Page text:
Montreal mayor allegedly aware of illegal campaign spending
Montreal construction boss issued death threat, inquiry hears
Montreal Mayor Gérald Tremblay turned a blind eye to illegal campaign financing taking place in his party, according to one of his former party organizers.
Martin Dumont, who worked for Tremblay's party, told the province's corruption inquiry Tuesday that the mayor knew two separate spending budgets were kept during the 2004 byelection campaigns.
Dumont told the commission that Tremblay was in the room when an "official" budget, one that fell within spending allowances, and an unofficial budget were presented by the campaign organizer during a meeting called to address concerns about overspending.
Dumont testified that he began to worry about cost overruns during the byelections in the St-Laurent borough and asked for the meeting.
He said Union Montréal's campaign organizer Marc Deschamps and Tremblay attended that meeting at campaign headquarters.
"I said to them, 'I want to know what's going on. Are we in trouble? Are we going to go over the election budget?'" Dumont told the commission.
He said the organizer pulled out a printed document that showed two campaign budgets. One, Dumont was told, was the official budget and showed $43,000 in spending, within the allowable amount of $46,000.
The other, an off-the-books record, showed $90,000 in spending.
At that point in the meeting, Tremblay stood up and walked out of the room saying he didn't want to know anything about the two sets of books, Dumont recalled on Tuesday.
He said that by the end of the campaign, the unofficial budget had reached $110,000.
Tremblay, who was taking part in budget meetings at city hall Tuesday, refused to comment on the testimony, but said the allegations are false. He again urged citizens to reserve judgment until the commission concludes.
Union Montreal's lawyer at the commission, Michel Dorval, said he formally requested the inquiry interrogate Tremblay along with Deschamps.
Envelopes of cash
Dumont also told the commission about thousands of dollars in anonymous cash donations coming into the party at fundraising events.
Nicolo Milioto, the man who allegedly served as the middleman between the construction industry and the Montreal Mafia, personally delivered an envelope stuffed with cash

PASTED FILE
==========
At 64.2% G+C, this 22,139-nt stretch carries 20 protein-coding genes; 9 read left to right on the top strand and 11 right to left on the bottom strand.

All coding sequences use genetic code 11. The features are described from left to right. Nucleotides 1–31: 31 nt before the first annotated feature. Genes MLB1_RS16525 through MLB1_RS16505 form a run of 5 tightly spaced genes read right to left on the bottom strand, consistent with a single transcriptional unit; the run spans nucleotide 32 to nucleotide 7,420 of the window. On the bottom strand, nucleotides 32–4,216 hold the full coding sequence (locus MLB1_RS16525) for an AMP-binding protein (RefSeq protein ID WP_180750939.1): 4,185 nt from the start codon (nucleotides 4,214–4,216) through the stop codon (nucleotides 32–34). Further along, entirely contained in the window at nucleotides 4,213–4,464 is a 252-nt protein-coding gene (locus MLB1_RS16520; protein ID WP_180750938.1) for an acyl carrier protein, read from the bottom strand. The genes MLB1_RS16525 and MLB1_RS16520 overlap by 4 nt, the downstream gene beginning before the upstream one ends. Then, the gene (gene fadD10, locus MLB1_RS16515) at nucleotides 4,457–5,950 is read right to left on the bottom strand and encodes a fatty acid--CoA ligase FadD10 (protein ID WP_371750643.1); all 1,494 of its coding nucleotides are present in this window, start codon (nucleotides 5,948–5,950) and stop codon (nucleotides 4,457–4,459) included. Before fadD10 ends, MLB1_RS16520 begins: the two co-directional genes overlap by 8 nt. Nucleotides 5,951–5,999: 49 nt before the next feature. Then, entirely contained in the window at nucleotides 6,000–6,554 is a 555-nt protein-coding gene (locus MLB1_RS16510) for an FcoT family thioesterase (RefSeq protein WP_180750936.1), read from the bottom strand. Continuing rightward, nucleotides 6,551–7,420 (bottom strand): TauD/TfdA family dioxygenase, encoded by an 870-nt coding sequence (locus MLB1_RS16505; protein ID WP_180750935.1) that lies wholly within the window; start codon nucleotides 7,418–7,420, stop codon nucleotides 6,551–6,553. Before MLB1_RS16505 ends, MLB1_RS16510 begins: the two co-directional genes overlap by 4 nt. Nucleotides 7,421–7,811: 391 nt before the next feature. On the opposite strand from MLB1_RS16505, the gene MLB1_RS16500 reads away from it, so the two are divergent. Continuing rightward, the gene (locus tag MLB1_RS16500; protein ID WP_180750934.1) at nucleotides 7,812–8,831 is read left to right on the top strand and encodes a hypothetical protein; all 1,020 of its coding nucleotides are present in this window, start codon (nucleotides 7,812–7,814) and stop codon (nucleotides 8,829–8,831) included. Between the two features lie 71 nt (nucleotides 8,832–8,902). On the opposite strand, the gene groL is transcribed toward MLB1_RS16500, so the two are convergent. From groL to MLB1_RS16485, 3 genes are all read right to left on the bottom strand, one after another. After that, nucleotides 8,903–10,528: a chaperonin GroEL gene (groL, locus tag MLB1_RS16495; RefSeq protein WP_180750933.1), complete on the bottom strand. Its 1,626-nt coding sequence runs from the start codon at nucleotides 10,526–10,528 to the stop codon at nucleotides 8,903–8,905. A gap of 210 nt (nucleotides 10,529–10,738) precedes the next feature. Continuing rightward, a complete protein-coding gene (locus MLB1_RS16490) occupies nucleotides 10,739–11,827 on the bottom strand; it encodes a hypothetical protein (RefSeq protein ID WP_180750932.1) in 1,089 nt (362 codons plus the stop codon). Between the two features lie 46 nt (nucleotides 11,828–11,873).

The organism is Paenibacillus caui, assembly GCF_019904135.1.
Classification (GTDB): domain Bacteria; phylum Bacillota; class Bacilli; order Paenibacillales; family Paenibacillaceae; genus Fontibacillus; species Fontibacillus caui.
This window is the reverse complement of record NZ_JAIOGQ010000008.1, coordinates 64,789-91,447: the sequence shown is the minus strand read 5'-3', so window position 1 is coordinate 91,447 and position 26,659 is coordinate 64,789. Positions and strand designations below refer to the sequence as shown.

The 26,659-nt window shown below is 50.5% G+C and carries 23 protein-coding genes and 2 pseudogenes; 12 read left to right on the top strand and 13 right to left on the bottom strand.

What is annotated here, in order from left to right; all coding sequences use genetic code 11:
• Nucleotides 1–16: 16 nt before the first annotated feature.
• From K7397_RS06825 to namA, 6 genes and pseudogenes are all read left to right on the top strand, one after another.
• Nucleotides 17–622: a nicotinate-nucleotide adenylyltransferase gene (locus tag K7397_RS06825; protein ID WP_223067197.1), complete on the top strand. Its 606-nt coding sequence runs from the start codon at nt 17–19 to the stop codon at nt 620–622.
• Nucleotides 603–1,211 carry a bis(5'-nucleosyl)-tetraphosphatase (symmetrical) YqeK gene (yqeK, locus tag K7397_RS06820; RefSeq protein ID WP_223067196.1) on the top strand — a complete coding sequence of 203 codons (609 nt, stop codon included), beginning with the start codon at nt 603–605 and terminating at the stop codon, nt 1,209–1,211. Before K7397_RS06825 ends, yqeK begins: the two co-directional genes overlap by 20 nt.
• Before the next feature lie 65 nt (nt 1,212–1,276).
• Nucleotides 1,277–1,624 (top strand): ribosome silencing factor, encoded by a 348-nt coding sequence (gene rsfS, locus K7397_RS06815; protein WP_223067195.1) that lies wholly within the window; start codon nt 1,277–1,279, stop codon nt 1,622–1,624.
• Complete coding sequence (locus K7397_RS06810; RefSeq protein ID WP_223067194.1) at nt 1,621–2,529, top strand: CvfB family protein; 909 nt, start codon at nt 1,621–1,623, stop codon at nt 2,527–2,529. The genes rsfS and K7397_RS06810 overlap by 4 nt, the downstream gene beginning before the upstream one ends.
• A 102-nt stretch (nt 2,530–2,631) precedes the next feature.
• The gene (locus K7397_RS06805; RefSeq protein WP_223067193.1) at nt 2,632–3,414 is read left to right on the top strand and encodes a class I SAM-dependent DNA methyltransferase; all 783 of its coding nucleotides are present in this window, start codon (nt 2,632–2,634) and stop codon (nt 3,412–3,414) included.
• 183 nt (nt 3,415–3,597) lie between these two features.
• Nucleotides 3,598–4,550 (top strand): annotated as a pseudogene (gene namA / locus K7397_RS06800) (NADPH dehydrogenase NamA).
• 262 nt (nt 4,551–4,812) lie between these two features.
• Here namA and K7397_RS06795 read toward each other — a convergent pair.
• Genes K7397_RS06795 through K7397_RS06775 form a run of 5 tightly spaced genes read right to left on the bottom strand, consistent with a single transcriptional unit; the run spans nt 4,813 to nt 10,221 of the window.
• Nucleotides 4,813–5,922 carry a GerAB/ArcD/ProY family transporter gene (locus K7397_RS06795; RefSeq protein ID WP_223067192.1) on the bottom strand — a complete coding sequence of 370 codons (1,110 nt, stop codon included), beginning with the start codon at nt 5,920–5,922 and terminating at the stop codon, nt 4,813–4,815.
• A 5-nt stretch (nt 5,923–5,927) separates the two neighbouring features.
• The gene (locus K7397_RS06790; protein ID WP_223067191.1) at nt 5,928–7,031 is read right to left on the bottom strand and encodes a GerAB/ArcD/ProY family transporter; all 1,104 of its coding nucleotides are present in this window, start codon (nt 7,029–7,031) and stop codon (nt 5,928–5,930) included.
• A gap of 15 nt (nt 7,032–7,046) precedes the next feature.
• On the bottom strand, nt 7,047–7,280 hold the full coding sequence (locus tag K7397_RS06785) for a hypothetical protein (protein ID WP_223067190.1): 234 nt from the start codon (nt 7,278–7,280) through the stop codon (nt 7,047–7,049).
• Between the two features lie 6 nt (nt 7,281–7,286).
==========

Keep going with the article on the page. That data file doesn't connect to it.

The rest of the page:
Dumont said it happened at a fundraising cocktail for the borough of Mercier-Hochelaga Maisonneuve in the fall of 2004.
He was at the registration table checking the guest list for the event when Milioto approached him and told Dumont to follow him to the bathroom.
"At first, I refused," he said. "He said, 'No, you don't understand. You have to come with me.' He took me by the arm and I followed him to the bathroom."
Dumont said Milioto handed him an unmarked envelope and told him it contained $10,000 cash. Dumont left the washroom, and took the cash straight to Bernard Trépanier, a party fundraiser.
"This is what Mr. Milioto wanted to give you," Dumont said he told Trépanier as he handed over the envelope, adding, "I don't want to be involved in these type of transactions."
Didn't report finance worries
Dumont admitted he should have denounced the financial irregularities he witnessed, but said he felt there was no one to whom he could express his concerns.
"You understand that the one time when I tell the mayor that things aren't working, the official agent starts to tell me that there's two types of budgets and I watch my boss, the mayor of Montreal, walk out," he said.
"I can't even speak to the mayor because he doesn't want to know about it."
Threatened by construction boss
Dumont lost some of his composure during his testimony when he told of receiving a death threat from Milioto.
Dumont told the Charbonneau commission on Tuesday the threat was made in the summer of 2007 after he noticed discrepancies between two contracts while serving as the borough mayor's cabinet leader.
Milioto's company, Mivela Construction, had placed a bid on a sidewalk project that was nearly $100,000 more expensive than a similar contract issued less than a year before.
Dumont said he asked a borough engineer about the difference in price, but instead received a visit from Milioto himself since the borough mayor, Cosmo Maciocia, was out of office.
According to Dumont, Milioto began by telling him the sidewalks his company made were "broad and deep."
Dumont told the commission he asked Milioto what he meant, to which he replied, "I wouldn't want you to find yourself in the foundation of one of my sidewalks."
Dumont said he took this as a threat and let Milioto out of his office without a word.
The witness told the Charbonneau commission he had never told anyone about the threat until now.
He also told the inquiry that visits from construction bosses at the borough mayor's office were frequent.
People like Paolo Catania of Frank Catania and Associates, Joe Borsellino of Petra and other representatives of a company owned by the Argento family allegedly visited the office.
According to Dumont, they attended meetings with the borough mayor who took care of housing projects. Dumont said he did not take part in the meetings because they were not his responsibility.